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What Every Parent Should Know About Standardized Testing

If your child is constantly sharpening up those No. 2 pencils, you may want to ask your child's teacher for a meeting and find out just what those test scores really mean.
standardized testing

Thirty years ago, American school children spent two or three days a year bubbling in answers on standardized tests. Today, children in some school districts spend as much as 18 days per 180-day school year on standardized testing. And that's not counting teacher-developed spelling quizzes, book reports, and unit tests.

In short, US public school children are tested more than ever, and at younger and younger ages. This testing is, in part, fueled by the accountability measures built into the No Child Left Behind (NCLB) legislation of 2003. And the testing mania shows no signs of abating, despite the fact that most measurement experts would agree that testing very young children -- kindergarteners, for example -- rarely yields valid or reliable data.

What is a parent to do? The first step is to become informed and know your rights.

Find out what type of test your child's school is giving and what it measures.
There are basically two types of standardized tests: norm referenced and criterion referenced. They each yield different information. The test score your child earns on a norm-referenced test like the California Achievement Test (CAT) or the Iowa Test of Basic Skills (ITBS) tells you how your child compares to the other children who took the test that year. For example, if your child scores in the 50th percentile, half the children who took the test that year scored above your child and half scored below. It does not tell you if your child has achieved certain benchmark levels of proficiency. That is reserved for criterion-referenced examinations that do tell if your child, for example, has achieved proficiency in multiplying numbers up to nine.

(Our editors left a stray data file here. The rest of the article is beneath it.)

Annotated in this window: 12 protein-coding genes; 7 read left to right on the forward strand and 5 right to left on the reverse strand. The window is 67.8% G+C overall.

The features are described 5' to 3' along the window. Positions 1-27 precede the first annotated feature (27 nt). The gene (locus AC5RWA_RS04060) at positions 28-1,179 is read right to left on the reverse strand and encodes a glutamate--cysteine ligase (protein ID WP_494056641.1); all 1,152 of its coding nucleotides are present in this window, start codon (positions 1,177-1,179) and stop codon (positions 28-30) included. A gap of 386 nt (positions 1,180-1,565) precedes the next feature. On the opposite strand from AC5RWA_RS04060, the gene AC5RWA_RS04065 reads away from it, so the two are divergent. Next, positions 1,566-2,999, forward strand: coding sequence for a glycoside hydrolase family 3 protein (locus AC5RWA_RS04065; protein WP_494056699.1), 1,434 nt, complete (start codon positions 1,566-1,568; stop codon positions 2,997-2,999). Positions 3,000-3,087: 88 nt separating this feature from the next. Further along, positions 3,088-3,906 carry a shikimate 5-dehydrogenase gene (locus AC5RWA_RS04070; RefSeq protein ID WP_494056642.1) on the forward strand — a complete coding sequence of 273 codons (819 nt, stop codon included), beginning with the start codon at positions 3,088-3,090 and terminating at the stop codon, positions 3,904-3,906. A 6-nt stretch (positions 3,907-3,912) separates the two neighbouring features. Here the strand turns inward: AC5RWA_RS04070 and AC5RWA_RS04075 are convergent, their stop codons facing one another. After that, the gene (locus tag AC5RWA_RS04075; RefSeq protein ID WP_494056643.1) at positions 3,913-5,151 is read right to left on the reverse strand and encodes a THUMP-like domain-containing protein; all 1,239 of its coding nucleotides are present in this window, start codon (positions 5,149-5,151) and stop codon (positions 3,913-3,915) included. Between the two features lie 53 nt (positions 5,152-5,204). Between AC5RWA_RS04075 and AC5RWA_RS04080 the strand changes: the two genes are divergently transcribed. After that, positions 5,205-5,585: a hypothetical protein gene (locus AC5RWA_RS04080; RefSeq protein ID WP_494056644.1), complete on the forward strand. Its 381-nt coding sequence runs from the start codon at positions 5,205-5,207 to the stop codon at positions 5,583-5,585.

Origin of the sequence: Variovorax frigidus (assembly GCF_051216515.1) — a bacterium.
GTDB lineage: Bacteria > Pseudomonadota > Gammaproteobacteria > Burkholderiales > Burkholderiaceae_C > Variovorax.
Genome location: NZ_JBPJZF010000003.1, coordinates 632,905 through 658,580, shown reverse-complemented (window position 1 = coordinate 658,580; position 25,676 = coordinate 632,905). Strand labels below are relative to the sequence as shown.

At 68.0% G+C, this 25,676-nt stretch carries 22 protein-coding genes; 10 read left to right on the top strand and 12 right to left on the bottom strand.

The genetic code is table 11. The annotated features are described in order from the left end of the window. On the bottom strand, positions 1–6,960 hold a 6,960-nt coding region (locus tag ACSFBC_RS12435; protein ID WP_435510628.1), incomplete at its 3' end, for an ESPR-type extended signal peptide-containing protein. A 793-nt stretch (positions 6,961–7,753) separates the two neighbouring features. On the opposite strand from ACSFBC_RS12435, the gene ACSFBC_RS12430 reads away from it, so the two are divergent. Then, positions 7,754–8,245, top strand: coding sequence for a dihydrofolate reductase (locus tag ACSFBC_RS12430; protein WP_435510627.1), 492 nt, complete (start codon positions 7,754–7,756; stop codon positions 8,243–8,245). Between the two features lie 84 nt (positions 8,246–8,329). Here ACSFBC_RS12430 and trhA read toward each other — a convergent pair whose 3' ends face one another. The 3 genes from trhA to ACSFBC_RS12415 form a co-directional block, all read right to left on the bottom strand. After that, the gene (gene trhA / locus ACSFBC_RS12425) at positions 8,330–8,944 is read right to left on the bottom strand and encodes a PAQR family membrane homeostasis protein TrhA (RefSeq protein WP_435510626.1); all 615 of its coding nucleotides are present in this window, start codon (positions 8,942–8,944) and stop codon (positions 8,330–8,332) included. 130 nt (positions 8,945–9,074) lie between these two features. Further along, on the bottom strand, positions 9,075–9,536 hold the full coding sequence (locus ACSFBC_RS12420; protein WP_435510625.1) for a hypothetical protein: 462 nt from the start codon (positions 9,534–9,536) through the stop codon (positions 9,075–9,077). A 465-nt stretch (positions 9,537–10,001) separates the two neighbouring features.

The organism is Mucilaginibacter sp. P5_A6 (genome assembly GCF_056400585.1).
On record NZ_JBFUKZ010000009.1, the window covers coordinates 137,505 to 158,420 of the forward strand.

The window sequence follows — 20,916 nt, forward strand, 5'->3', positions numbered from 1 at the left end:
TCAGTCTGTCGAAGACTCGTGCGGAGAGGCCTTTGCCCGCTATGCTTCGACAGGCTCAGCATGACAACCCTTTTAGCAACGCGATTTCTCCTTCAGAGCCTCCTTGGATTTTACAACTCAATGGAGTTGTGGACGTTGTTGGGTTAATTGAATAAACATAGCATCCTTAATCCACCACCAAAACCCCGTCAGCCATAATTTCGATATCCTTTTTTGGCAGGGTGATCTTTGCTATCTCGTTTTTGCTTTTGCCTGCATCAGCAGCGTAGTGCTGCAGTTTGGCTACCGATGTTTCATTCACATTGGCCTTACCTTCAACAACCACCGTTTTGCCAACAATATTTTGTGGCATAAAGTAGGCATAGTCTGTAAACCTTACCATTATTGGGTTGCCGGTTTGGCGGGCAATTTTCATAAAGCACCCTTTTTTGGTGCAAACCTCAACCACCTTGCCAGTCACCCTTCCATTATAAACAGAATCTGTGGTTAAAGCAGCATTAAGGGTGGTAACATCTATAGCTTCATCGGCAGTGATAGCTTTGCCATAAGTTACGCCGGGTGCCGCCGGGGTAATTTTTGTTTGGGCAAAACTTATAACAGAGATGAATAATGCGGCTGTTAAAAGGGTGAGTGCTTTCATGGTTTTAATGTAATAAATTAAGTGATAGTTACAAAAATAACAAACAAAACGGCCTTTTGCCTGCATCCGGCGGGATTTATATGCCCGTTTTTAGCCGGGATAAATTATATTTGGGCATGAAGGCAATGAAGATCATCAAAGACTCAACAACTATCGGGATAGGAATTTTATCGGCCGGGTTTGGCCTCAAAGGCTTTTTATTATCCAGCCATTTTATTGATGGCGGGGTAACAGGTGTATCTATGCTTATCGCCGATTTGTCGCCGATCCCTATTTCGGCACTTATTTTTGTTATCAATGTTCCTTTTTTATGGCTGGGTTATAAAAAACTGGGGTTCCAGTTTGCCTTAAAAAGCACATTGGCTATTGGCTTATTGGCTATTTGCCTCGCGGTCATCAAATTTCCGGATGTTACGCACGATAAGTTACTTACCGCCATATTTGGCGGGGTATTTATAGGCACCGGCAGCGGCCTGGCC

Find out how your child's school uses the test data.
Are your child's test scores used to determine his or her placement in certain classes such as gifted or resources classes? Are they used to determine whether she or he will advance to the next grade level at the end of the year? It is important to find out how your child's test score data will be used. Critics have pointed out that many of the most popular standardized tests are now being used in ways that their developers never intended.

Find out which grade levels get tested.
NCLB mandates that students in grades 3 to 8 be tested every year. In many districts, however, children are tested every year beginning in second grade. A few districts even test kindergartners and first-graders, though critics point out that this is waste of time as most 5- or 6-year-olds can barely hold the pencil to properly bubble in the Scantron sheet.

Find out how much classroom time is spent preparing for the tests.
These are important things to know, as researchers have found that teachers now spend more time than ever on what is basically a "test-preparation" curriculum. This results in an overemphasis on basic reading and math skills, and short-changes subjects like science, history, and music. For example, some schools spend over three hours a day on reading, but only do science experiments once a month. Middle school science teachers often get sixth graders who have never done any science because of the overemphasis on English and Math. When you, as a parent, talk to teachers or principals, use their language. Ask how many "instructional minutes" a day are spent on each subject, for example.

Understand that you, as a parent, have the right to request your child opt out of the tests.
This is a little known, but very important, fact. School districts are required by law to inform parents of this right, but it's not widely advertised. There have even been cases where principals have pressured parents to not opt out because their child's score is needed to bring up the school's overall ranking.


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An educator for nearly 20 years, Emily Arms writes on a variety of gender and accountability topics.
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